Integrated Thinking and Making in a Research Culture
Within a research environment, creative practitioners are required to communicate the systematic thinking that lies behind making. Practice is where problems, issues and contexts originate; it is also where research significance and contributions lie. In general, art training teaches us to speak, principally, about artefacts through reference to theory and through analysis and interpretation of artworks. These forms of contextualisation facilitate understanding of artefacts and the discourse or discourses that surround them and are central to the elucidation and clarification of research problems and outcomes. Yet while contextualization plays a vital role, it does not explicitly evidence the intricate making skills fundamental to methods of practice-based research. It is only through analysis and dissemination of the intrinsic and complex processes of making, that artists will be able to construct reliable methods that clearly, and unequivocally, distinguish research from practice and demonstrate the significance of artistic processes to the production and expansion of knowledge.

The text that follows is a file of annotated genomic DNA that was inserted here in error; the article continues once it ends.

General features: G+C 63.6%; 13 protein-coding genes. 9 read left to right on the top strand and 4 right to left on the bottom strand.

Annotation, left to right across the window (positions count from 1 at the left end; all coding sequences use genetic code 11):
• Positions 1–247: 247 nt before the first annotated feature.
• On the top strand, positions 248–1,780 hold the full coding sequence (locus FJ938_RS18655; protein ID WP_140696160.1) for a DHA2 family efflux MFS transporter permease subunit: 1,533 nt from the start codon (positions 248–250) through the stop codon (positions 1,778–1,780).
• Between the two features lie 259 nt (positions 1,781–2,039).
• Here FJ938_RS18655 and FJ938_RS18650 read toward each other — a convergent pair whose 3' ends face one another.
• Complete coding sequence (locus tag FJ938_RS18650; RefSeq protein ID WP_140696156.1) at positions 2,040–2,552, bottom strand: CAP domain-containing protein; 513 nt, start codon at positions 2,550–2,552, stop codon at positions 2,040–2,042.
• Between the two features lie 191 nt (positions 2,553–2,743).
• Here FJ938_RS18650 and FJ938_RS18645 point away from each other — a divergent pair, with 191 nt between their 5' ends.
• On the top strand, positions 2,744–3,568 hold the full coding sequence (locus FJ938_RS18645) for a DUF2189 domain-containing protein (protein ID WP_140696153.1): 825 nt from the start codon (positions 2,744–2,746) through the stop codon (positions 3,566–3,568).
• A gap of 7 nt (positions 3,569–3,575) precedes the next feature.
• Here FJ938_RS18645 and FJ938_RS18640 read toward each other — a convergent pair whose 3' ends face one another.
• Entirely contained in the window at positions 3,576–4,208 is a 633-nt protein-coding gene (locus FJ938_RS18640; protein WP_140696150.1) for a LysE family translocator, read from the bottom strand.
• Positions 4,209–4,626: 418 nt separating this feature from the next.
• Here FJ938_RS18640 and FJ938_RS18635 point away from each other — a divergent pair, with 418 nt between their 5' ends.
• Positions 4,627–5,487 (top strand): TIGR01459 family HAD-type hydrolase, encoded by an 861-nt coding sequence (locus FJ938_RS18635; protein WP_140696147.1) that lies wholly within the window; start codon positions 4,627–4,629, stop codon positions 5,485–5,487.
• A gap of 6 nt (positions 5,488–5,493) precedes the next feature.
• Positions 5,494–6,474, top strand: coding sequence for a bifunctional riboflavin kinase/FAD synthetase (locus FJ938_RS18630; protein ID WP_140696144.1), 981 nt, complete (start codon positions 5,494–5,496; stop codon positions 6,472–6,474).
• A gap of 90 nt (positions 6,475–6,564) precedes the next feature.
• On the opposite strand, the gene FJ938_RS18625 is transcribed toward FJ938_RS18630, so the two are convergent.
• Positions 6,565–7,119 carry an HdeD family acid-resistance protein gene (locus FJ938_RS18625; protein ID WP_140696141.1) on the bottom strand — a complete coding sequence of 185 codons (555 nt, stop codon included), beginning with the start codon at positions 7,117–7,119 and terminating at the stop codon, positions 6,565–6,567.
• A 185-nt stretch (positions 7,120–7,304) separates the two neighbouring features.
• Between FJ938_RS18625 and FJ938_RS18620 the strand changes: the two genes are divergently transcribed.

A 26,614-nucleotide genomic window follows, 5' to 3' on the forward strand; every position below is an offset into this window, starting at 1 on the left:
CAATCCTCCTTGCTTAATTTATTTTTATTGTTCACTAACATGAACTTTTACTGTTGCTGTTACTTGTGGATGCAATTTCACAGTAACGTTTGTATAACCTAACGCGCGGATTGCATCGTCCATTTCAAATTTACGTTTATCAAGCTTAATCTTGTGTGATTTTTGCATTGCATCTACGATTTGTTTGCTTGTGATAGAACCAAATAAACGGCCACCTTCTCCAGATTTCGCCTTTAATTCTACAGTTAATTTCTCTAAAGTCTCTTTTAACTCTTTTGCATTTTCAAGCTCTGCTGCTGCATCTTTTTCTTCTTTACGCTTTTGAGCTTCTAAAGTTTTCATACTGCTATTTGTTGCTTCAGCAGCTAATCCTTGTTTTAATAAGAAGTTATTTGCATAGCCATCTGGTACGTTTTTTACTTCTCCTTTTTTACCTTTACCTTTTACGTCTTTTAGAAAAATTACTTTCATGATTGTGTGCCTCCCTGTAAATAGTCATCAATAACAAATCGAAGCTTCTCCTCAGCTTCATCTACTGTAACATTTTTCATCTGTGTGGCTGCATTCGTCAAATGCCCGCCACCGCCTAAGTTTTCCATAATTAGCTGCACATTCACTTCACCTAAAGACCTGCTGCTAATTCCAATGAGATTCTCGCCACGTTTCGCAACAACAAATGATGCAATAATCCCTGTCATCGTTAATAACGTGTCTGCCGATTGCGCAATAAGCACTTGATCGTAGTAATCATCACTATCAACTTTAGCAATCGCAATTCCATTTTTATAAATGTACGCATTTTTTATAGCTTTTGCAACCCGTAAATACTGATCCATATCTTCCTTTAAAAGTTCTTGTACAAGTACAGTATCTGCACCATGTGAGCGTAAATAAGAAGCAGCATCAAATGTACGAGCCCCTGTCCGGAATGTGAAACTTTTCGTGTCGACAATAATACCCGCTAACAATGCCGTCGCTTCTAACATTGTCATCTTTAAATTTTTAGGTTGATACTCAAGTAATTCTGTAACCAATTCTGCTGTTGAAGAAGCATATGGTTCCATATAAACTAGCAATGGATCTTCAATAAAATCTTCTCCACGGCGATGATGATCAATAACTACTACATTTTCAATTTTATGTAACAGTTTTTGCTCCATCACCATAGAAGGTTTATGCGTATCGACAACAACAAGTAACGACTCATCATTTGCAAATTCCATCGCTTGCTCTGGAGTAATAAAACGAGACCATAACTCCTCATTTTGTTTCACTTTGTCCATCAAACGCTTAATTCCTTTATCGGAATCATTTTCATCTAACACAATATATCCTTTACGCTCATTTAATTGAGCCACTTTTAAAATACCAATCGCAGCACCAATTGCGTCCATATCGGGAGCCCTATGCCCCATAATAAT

This paper reflects on some of the mental and physical making resources underlying my own art practice and these are contextualised through reference to a current research project titled The Taxonomy of Antithesis and Wonder. My aim is to exemplify some of the ways in which I engage in the complexities of creative problem solving using an integrated, but by no means definitive, skill-set that while, specific to my own process of making, I hope nevertheless, add dimension to discussion about research methods.Download Integrated Thinking and Making in a Research Culture (579.11 KB)